June 6, 2016

Fears About Beef and Eggs Wane

Washington DC - It was not too long ago that kosher consumers were paying the price for a shortage of cattle, higher prices for feed and a shortage of chickens to produce eggs. This resulted in higher prices over the Passover holiday with concerns that the situation would further deteriorate causing prices to rise again. But the news for beef and eggs of late has not been bad. Bumper grains crops have reduced costs to feed animals, and cattle ranchers have been expanding their herds. The stabilization and even slight drop in beef prices could not have come at a better time as barbecue season is just around the corner. EEggs

gg supplies are returning to normal, with wholesale prices nearing a five-year low. The cost of making everything from quiches to cakes is lower than before avian influenza killed some 35 million laying hens and the government spent $1 billion to prevent the disease from spreading. Not only have shortages disappeared, but there are signs of an emerging glut. U.S. prices have tumbled 75 percent from a record in August, after the biggest bird-flu outbreak ever forced farmers to destroy flocks.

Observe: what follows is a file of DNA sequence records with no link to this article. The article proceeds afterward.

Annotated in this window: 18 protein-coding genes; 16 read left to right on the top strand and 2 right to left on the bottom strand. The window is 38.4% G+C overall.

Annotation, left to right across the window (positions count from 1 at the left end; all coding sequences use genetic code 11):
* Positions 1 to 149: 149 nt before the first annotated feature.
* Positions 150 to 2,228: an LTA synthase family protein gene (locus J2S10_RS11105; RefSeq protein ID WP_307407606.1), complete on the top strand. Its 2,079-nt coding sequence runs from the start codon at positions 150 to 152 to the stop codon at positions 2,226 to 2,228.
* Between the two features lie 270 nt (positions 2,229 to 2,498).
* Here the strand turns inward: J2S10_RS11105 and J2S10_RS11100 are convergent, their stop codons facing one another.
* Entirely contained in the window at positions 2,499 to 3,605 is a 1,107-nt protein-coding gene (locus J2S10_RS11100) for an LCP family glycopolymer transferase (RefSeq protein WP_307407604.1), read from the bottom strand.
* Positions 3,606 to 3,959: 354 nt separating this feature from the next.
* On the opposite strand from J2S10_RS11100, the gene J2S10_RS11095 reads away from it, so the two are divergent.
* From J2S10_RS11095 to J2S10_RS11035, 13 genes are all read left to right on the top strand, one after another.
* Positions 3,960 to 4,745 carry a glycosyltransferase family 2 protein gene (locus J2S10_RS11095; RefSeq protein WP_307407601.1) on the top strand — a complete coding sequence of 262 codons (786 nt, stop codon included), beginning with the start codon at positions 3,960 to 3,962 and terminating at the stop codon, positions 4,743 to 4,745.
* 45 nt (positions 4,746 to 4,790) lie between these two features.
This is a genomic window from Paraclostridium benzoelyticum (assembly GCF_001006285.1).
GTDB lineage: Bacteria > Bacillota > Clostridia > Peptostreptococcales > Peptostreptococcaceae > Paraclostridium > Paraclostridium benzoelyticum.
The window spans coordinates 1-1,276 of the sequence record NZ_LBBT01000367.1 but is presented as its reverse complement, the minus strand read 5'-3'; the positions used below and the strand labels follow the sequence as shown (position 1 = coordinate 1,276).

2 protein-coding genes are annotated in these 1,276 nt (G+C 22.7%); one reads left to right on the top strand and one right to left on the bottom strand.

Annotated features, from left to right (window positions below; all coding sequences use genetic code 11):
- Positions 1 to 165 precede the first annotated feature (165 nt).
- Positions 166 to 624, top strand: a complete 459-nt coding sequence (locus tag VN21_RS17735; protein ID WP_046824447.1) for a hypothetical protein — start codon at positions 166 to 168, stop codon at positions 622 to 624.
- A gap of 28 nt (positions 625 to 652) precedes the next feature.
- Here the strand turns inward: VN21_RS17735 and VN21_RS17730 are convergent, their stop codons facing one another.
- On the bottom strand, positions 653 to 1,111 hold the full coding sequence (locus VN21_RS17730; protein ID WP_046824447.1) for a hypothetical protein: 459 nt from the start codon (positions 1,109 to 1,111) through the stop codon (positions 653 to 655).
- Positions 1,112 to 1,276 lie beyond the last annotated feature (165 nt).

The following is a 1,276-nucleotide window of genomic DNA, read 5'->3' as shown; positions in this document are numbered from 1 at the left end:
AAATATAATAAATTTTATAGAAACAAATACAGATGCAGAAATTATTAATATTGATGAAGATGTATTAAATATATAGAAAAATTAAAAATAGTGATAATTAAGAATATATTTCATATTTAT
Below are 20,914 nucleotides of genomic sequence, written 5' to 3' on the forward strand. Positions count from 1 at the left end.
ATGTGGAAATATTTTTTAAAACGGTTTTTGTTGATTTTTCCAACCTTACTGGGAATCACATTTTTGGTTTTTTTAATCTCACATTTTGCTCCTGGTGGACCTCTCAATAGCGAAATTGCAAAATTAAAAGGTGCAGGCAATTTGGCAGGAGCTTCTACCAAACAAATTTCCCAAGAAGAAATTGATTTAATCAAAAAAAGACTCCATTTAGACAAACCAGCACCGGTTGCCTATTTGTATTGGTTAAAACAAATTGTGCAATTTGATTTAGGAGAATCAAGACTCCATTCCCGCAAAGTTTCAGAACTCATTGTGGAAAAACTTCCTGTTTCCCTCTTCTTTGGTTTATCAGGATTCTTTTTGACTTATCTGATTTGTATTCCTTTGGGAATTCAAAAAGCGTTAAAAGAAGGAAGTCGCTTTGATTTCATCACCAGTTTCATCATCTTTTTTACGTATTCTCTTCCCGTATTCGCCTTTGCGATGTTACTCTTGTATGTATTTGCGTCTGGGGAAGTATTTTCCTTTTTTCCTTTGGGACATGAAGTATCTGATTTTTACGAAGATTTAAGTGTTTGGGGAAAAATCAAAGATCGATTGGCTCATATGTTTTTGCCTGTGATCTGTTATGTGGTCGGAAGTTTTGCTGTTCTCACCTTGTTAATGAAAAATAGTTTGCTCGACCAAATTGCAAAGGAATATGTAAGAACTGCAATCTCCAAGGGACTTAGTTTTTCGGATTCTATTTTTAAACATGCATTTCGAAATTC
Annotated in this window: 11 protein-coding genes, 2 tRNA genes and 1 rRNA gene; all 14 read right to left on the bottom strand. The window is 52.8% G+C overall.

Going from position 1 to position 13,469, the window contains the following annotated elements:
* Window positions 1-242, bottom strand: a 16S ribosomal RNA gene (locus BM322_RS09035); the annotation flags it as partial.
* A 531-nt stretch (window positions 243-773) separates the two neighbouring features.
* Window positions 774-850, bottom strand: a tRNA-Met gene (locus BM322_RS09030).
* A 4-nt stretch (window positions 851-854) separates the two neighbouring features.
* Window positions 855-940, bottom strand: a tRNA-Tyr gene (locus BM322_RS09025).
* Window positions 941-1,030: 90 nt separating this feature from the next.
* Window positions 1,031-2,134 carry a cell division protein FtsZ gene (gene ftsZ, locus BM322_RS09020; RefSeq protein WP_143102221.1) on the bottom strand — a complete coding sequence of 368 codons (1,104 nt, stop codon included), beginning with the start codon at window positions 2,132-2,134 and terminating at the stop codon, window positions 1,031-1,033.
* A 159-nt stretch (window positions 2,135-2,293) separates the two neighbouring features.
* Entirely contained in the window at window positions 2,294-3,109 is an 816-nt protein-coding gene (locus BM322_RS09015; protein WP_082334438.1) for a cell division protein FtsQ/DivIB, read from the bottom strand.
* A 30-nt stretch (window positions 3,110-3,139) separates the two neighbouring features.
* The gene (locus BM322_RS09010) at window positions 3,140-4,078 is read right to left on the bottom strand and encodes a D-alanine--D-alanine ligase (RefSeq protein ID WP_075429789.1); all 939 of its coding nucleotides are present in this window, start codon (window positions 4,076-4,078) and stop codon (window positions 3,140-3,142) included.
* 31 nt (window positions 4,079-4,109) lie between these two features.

Since then, the laying-hen population has rebounded faster than expected. Meanwhile, demand has languished, from home chefs to food makers. As supply increased, a carton of a dozen eggs slid to 59 cents as of April 23, according to the U.S. Department of Agriculture, which has cut its 2016 forecast for average prices in New York seven times in as many months.

Production of table eggs, about 80 percent of the supply, reached 613 million dozen in March, up 5.4 percent from December and the biggest increase to start a year since at least 1994, according to the most recent government data.